• Widened ambit of the Act: The 2019 bill enabled only married Indian couples to opt for the process of surrogacy but the 2020 bill has widened the ambit of the legislation by also permitting an “intending woman” i.e. an Indian woman who is a widow or divorcee between the age of 35 to 45 years and who intends to avail the surrogacy, to opt for surrogacy. The ambit of a surrogate mother was also earlier restricted to a vague and undefined term “close relative” which potentially restricts the availability of surrogate mother and will cause difficulty to those in genuine need. Therefore, the section was amended to say “a willing woman” which further widens the ambit for the intending couples or intending woman to find a surrogate mother. 

It is apparent prima facie that this new bill is well thought and has duly taken into consideration the best interests of every party, especially the long due interests of a surrogate mother. Under the 2020 bill, a surrogate mother has been vested with rights throughout the process of surrogacy, duties have been imposed on the “intending couple” or “intending woman”, and stringent penal provisions have been provided to deter any potential violators. Moreover, regulatory bodies comprising of experts in fields of medicine, social sciences along with representatives of women welfare organizations and civil society for women’s health and child issues have been assigned to ensure all the safeguards are actively implemented. It has been specifically provided that no woman shall act as a surrogate mother by providing her own gametes, that no woman shall act as a surrogate mother more than once in her lifetime, that a certificate of medical and psychological fitness for surrogacy and surrogacy procedures from a registered medical practitioner shall be mandatory for a surrogate mother and that no woman, other than an ever married woman having a child of her own and between the age of 25 to 35 years on the day of implantation, shall be a surrogate mother or help in surrogacy by donating her egg or acolyte. Under the 2020 bill, a surrogate mother is also entitled to an insurance coverage for a period of thirty-six months covering postpartum delivery complications which include medical expenses, health issues, specified loss, damage, illness or death of the surrogate mother and other prescribed expenses incurred on surrogate mother during the process of surrogacy.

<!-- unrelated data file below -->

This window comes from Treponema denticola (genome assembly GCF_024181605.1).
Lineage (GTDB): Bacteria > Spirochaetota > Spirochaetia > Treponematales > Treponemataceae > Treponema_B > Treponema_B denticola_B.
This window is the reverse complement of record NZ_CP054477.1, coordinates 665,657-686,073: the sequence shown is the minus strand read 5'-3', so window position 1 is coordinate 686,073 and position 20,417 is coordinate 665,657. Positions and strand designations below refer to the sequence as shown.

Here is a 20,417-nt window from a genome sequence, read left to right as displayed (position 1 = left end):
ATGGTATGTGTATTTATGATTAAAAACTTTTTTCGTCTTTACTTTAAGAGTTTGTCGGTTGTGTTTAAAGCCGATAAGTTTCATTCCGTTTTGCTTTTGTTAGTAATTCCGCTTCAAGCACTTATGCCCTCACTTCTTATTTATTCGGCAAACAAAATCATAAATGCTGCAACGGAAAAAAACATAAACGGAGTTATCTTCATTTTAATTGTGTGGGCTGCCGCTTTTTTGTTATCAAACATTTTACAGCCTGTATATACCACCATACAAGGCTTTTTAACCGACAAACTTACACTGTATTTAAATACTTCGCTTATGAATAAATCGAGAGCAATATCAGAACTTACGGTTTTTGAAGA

In addition to the rights of the surrogate mother, the proposed legislation has given significant importance to the rights of a surrogate child, as earlier reflected by the Gujarat High Court in Jan Balaz v Anand Municipality. Under the proposed legislation, a child born out of surrogacy procedure shall be deemed to be a biological child of the “intending couple” or “intending woman” and the surrogate child shall be entitled to all the rights and privileges available to a natural child. There is also a prohibition on giving birth to a surrogate child for purposes of sale, prostitution, or any other form of exploitation or abandon or disown or exploit or cause to be abandoned, disowned or exploited in any form, the child or children born through surrogacy, exploit or cause to be exploited the surrogate mother or the child born through surrogacy in any manner and stringent penalties have been provided to deter potential violators. 

In conclusion, the proposed legislation is a unique blend of social, moral, ethical, legal and scientific issues and is an effective attempt to harmonize the conflicting interests inherent in the process of surrogacy to ensure the betterment of child whilst also protecting the rights of the surrogate mother and the commissioning parents. This legislation will clear the legal ambiguity in the process of surrogacy and collateral issues like citizenship. The stringent penalties under the proposed legislation will act as a deterrent for potential violators and ensure that all the parties go through the process in a fair and reasonable manner. However, it would be prudent to pass Assisted Reproductive Technology (ART) Regulation Bill, 2020 before The Surrogacy (Regulation) Bill, 2020 is passed, as it would help in establishing a regulatory mechanism for ART clinics as a whole and in regulating processes like surrogacy and abortion in a better manner.